which of the following quantities does NOT change?

  (a) Total energy

  (b) Maximum speed

  (c) Maximum acceleration

  (d) Period




                                                            9
                Conceptual Question
Suppose the position of an object moving with SHM is given by:
x = 4 cos (6πt), where x is in meters, and t is in seconds.

What is the period of this oscillating system?

   (a) 4 s

   (b) 1/6 s

   (c) 1/3 s

   (d) 6π s

   (e) not enough information
                                                                 10
           Example: 13.28 (modified)
The position of an object connected to a spring varies with time
according to

       x = A sin (Bt),   where: A = 0.052 m, B = 8π 1/s

   (a) What is the period and frequency of this motion?

   (b) What is the amplitude of this motion?

   (c) Find the first time after t = 0 that the object reaches
       x = 0.026 m.

   (d) At this time, what is the object’s velocity and acceleration?

                                                                       11
                Motion of a Pendulum

When a pendulum swings back
and forth, is the motion SHM?

To answer this, we need to
examine the restoring force,
the force of gravity, that acts
along the circular arc.

Key Point: Mass on a spring
moves in 1-D only. Here, we
have motion in 2-D. But we
will consider “small
oscillations”.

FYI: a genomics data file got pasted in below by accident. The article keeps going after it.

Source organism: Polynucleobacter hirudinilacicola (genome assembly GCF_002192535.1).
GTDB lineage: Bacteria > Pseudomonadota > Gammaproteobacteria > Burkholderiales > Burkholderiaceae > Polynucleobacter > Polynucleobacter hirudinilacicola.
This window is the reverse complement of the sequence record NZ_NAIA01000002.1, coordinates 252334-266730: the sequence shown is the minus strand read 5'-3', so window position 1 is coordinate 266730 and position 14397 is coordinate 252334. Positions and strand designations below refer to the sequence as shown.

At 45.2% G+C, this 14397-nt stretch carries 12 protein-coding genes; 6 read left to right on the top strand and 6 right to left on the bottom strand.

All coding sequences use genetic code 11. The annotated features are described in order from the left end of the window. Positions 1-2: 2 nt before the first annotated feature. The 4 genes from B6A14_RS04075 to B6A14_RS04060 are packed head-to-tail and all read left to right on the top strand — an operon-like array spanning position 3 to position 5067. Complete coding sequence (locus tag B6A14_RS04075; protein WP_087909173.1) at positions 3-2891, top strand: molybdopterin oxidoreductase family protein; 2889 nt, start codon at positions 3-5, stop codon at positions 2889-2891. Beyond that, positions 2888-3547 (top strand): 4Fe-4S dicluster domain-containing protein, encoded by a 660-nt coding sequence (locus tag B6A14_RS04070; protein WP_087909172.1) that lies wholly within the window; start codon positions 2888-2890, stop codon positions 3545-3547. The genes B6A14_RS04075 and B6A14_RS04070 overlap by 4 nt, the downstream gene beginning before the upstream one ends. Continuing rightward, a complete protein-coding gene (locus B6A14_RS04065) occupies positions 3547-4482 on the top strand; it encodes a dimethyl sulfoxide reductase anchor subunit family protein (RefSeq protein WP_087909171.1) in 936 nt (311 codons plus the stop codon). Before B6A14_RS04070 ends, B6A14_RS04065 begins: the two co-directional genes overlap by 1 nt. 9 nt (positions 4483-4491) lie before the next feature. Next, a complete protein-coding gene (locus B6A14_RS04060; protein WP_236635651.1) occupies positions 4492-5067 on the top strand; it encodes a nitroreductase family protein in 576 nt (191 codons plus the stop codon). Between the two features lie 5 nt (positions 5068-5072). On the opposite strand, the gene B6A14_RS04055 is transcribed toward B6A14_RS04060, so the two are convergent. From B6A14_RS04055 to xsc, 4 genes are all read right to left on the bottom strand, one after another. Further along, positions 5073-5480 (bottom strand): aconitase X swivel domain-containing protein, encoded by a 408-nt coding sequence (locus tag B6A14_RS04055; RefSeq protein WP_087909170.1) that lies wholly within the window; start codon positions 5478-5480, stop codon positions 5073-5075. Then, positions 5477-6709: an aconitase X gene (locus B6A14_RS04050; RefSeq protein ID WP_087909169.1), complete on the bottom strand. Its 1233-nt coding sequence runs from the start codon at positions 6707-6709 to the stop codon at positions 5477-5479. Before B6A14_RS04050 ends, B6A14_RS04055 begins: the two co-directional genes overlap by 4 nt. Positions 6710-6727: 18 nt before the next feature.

12
                Motion of a Pendulum



Let’s see if we can find a “Hooke’s
Law” for a pendulum …


End results …




                                       13
                         Comments
So we found :




This implies :

   • Period of a pendulum does not depend on its mass
   • Period of a pendulum does not depend on its amplitude
     (provided we are considering “small oscillations”)

   • What is the length of the pendulum in our lecture hall ?
                                                                14
                Conceptual Question
If a pendulum clock is tuned (i.e., its length is set) so that it
keeps perfect time at the base of a very tall mountain, will it also
keep perfect time when it is moved to the top of this mountain?




                                                                       15
                      Example: 13.39

                                     Earth/Mars Comparison

                                     ~15% of Earth’s volume
                                     ~11% of Earth’s mass



The free-fall acceleration on Mars is 3.7 m/s2.

(a) What length of pendulum has a period of 1 s on Earth? On Mars?

(b) An object is suspended from a spring with k = 10 N/m. What
    mass would result in a period of 1 s on Earth? On Mars?
                                                                 16
                    Next Class
• 13.7 – 13.8 : Intro to Properties of Waves (PHY 213),
                    Review for Final




                                                          17